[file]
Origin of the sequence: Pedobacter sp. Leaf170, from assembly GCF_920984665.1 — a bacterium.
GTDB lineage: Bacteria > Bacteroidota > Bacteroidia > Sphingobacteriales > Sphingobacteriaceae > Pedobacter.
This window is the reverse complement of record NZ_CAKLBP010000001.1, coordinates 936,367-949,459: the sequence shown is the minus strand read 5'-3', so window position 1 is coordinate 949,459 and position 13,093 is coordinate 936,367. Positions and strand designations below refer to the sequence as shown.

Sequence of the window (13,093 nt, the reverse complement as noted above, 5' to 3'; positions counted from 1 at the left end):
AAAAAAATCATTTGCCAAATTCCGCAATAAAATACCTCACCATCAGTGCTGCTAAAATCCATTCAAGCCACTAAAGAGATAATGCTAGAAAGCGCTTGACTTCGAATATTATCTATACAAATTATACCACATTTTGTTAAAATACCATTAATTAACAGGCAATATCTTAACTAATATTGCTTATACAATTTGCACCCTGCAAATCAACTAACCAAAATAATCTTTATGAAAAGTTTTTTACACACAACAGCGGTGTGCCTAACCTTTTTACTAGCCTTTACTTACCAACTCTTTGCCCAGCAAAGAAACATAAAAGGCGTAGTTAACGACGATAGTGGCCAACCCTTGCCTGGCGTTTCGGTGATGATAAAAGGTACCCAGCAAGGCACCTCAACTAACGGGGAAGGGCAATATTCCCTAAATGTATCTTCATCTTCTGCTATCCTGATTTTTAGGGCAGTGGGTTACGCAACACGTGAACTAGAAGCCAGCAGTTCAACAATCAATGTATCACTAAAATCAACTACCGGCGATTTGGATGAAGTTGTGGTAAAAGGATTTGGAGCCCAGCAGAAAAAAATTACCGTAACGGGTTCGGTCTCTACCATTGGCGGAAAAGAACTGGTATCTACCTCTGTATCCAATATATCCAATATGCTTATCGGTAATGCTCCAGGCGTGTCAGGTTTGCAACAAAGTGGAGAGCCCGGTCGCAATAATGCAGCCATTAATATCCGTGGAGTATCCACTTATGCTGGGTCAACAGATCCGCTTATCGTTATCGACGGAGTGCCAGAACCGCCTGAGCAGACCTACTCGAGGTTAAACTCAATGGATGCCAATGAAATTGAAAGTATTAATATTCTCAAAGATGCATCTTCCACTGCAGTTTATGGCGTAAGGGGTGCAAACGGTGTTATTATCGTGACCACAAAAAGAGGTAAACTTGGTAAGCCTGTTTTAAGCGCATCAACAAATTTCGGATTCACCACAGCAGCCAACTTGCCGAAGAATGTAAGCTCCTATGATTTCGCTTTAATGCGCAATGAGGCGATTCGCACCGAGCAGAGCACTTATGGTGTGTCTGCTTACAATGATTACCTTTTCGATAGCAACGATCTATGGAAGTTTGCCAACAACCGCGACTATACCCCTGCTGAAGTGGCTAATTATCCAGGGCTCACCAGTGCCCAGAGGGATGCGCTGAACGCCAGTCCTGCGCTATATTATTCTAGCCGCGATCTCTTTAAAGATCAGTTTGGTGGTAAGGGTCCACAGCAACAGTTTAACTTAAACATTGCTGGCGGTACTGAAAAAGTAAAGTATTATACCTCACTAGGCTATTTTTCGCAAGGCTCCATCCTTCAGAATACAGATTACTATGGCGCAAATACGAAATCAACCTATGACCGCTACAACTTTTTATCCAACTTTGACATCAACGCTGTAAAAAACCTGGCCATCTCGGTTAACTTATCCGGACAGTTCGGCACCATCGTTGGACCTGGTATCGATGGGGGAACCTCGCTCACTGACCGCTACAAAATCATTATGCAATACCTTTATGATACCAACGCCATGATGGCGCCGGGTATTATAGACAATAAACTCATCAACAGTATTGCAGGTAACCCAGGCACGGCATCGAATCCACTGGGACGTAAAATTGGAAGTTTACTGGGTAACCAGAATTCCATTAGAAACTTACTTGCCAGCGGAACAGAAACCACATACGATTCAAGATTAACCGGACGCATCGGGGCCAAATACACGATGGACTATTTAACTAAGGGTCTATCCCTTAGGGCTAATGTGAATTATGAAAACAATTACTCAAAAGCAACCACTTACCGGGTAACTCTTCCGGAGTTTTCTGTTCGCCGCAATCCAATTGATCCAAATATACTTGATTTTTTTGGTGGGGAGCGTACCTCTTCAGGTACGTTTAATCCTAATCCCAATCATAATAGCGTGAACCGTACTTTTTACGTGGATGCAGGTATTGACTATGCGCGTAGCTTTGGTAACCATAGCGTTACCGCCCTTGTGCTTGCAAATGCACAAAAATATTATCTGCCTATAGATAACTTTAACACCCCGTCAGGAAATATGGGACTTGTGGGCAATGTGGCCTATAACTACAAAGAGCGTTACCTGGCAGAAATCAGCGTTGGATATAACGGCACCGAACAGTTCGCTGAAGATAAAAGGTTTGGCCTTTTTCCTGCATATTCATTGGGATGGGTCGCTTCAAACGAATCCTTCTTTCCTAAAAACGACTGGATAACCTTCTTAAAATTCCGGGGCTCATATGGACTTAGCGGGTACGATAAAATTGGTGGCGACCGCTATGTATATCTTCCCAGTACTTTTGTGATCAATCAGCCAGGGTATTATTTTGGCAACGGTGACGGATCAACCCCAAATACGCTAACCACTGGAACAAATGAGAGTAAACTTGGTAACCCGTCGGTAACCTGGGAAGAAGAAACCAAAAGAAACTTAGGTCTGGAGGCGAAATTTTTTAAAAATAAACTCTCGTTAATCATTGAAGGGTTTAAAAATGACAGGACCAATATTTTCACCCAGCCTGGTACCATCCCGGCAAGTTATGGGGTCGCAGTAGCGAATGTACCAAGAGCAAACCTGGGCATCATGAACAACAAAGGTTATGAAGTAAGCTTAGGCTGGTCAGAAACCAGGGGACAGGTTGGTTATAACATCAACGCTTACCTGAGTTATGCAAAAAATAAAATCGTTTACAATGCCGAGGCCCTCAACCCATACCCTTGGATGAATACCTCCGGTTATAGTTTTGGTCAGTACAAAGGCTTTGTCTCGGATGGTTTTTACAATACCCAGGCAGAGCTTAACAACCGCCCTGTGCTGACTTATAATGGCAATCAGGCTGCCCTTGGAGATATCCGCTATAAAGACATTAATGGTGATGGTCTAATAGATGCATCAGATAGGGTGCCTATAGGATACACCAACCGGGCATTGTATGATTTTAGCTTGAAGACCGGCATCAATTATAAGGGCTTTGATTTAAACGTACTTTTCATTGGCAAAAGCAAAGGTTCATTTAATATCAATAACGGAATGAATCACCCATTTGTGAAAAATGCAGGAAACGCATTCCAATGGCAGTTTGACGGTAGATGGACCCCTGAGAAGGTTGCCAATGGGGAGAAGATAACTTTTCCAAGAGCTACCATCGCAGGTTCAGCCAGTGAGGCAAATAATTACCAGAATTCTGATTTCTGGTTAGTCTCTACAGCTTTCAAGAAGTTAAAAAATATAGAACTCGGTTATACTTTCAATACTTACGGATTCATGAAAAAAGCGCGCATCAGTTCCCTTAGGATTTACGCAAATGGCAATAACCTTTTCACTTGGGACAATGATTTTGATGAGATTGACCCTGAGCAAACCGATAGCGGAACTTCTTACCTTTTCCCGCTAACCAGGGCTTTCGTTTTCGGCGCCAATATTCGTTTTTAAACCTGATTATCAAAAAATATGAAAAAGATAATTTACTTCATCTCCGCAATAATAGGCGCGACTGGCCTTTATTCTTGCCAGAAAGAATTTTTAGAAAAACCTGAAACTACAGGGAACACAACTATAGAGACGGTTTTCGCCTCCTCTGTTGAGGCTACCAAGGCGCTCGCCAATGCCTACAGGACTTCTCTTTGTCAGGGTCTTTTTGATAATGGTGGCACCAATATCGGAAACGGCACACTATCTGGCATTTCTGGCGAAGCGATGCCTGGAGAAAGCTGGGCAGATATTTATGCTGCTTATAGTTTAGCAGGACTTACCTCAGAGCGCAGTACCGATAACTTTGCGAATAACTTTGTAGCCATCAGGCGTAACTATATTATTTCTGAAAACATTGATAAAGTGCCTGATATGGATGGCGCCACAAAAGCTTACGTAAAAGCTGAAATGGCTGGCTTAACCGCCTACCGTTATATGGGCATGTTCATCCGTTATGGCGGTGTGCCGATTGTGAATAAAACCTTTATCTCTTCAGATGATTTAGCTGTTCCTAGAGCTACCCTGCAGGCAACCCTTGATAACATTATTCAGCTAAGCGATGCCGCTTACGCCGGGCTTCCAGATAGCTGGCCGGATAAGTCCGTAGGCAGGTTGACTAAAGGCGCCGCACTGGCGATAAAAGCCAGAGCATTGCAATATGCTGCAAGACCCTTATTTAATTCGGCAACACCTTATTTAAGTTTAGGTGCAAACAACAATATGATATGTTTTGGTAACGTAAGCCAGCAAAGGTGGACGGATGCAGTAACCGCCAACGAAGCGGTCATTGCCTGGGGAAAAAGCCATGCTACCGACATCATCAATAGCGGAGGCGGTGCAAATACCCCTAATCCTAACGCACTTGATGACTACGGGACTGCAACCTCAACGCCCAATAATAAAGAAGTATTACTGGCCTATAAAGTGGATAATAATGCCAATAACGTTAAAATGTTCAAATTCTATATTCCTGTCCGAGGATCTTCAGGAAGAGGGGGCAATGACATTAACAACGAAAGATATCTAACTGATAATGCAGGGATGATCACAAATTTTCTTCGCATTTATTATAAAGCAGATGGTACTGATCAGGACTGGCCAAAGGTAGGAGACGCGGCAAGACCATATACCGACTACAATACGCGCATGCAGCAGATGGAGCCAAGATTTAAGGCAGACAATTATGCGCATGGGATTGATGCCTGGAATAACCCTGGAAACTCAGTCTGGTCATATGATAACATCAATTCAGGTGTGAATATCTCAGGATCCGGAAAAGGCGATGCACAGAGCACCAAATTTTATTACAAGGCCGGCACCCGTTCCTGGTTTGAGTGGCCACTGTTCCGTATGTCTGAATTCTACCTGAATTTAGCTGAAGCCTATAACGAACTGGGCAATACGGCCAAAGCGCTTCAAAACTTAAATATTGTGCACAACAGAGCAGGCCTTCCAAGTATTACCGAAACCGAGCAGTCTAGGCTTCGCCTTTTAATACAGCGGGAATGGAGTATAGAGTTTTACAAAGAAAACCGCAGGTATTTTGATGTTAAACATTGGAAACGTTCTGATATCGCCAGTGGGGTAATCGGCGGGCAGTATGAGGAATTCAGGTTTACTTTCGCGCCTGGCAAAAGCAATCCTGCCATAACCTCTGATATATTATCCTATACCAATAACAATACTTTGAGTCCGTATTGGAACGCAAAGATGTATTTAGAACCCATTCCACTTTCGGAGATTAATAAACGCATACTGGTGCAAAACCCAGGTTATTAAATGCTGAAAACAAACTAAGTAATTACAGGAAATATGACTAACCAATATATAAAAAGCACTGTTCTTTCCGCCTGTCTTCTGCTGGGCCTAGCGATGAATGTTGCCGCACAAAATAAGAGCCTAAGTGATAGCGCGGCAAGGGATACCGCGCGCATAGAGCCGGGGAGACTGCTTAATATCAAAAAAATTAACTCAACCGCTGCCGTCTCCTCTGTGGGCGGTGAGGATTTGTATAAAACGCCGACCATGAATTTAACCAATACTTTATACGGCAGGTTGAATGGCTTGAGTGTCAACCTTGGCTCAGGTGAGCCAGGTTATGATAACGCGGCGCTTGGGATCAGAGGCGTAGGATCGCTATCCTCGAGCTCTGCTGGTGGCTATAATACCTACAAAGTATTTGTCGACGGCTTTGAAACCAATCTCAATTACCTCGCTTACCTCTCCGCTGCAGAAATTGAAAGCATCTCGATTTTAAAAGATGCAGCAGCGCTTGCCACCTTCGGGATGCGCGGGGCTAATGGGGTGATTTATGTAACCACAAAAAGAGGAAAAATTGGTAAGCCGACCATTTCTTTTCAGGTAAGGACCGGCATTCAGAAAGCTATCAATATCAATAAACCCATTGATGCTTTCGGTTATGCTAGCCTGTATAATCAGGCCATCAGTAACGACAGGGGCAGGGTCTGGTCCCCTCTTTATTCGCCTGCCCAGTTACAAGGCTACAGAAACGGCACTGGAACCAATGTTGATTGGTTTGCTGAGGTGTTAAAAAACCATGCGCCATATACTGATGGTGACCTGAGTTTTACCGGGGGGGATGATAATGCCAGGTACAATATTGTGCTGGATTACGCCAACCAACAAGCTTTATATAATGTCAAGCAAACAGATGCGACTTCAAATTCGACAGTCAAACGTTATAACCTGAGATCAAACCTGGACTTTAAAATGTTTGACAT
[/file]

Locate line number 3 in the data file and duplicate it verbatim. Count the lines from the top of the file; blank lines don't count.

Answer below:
This window is the reverse complement of record NZ_CAKLBP010000001.1, coordinates 936,367-949,459: the sequence shown is the minus strand read 5'-3', so window position 1 is coordinate 949,459 and position 13,093 is coordinate 936,367. Positions and strand designations below refer to the sequence as shown.